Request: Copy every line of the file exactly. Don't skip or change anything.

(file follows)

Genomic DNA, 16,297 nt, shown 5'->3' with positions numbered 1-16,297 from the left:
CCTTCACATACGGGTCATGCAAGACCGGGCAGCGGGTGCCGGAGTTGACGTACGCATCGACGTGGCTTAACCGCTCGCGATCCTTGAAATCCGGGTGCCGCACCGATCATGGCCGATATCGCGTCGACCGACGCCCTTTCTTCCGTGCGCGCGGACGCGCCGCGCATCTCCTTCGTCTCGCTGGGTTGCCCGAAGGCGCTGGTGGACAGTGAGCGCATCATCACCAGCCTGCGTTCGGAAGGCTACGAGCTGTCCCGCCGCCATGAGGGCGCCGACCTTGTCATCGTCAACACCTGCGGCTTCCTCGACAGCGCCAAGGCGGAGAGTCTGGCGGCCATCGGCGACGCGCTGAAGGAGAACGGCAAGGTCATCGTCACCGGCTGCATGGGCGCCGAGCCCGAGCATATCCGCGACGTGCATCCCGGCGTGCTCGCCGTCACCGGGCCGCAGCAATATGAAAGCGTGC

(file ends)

Genomic DNA, 16,297 nt, shown 5'->3' with positions numbered 1-16,297 from the left:
CCTTCACATACGGGTCATGCAAGACCGGGCAGCGGGTGCCGGAGTTGACGTACGCATCGACGTGGCTTAACCGCTCGCGATCCTTGAAATCCGGGTGCCGCACCGATCATGGCCGATATCGCGTCGACCGACGCCCTTTCTTCCGTGCGCGCGGACGCGCCGCGCATCTCCTTCGTCTCGCTGGGTTGCCCGAAGGCGCTGGTGGACAGTGAGCGCATCATCACCAGCCTGCGTTCGGAAGGCTACGAGCTGTCCCGCCGCCATGAGGGCGCCGACCTTGTCATCGTCAACACCTGCGGCTTCCTCGACAGCGCCAAGGCGGAGAGTCTGGCGGCCATCGGCGACGCGCTGAAGGAGAACGGCAAGGTCATCGTCACCGGCTGCATGGGCGCCGAGCCCGAGCATATCCGCGACGTGCATCCCGGCGTGCTCGCCGTCACCGGGCCGCAGCAATATGAAAGCGTGC